Untitled (Edges)

Lionel Wendt Sri Lankan

Not on view

Born in 1900 in Colombo, Sri Lanka, Lionel Wendt hailed from the Burgher community, a mixed race, prominent elite minority. Trained as a lawyer and concert pianist in England, Wendt only took up the medium of photography formally in the 1930s. A considered and well-researched photographer, Wendt eagerly kept abreast of technical developments in the field, and would gradually apply them to his work, at times combining a number of different techniques in a single photograph. Most popular amongst the techniques he experimented with are photograms, photomontage, double printing and solarization, the latter of which he encountered in reproductions of photographs by the American surrealist Man Ray. The subject of Wendt’s photographic output runs the gamut from a range of documentary images, to studio portraits, to more experimental photos.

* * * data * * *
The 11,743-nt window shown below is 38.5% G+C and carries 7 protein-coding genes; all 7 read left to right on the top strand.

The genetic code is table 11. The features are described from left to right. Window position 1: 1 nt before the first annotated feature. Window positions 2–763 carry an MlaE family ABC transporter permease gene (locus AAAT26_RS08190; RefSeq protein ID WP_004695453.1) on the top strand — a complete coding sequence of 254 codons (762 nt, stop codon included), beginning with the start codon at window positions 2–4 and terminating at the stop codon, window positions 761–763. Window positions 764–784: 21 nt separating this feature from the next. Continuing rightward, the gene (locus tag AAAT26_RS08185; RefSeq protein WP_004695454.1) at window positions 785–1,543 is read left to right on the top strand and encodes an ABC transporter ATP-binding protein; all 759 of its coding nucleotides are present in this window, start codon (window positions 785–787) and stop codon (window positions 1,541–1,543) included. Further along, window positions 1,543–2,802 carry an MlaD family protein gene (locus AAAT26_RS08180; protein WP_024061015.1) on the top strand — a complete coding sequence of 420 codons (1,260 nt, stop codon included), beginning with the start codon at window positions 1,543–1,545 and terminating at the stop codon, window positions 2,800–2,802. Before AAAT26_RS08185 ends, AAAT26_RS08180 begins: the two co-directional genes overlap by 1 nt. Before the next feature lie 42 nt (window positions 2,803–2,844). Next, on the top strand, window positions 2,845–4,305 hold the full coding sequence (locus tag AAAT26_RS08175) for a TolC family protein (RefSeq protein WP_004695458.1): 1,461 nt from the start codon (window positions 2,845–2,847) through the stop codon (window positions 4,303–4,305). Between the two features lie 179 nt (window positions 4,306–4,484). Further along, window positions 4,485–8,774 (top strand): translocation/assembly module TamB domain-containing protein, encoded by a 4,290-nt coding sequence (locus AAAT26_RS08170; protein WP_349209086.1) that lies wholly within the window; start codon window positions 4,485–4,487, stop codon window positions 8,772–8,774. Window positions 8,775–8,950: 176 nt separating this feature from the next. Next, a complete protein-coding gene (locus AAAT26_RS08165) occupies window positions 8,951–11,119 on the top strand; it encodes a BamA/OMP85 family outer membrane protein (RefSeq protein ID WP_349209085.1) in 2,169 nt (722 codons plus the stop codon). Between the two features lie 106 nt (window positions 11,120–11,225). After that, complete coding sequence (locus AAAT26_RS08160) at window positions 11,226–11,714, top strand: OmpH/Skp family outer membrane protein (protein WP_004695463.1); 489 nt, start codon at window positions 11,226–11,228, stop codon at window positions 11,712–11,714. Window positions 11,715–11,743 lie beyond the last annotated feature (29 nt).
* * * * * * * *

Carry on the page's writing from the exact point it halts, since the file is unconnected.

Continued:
Untitled (Edges) is a rare example of a purely abstract image produced by Wendt. A photogram, the image is composed of a series of ‘edges’ of sheets of different transparency paper that have been exposed to light at varying degrees to achieve a light to dark gradient. The image could be thought of as a series of tests, but the precise formal organization of the composition, the conscious layering of the ‘edges’ to arrive at an ombre effect suggests that the print is more of a complete artistic work. The technical accomplishment of the picture attests to Wendt’s control over the medium, but also his inventiveness and commitment to pushing the formal boundaries of photography.

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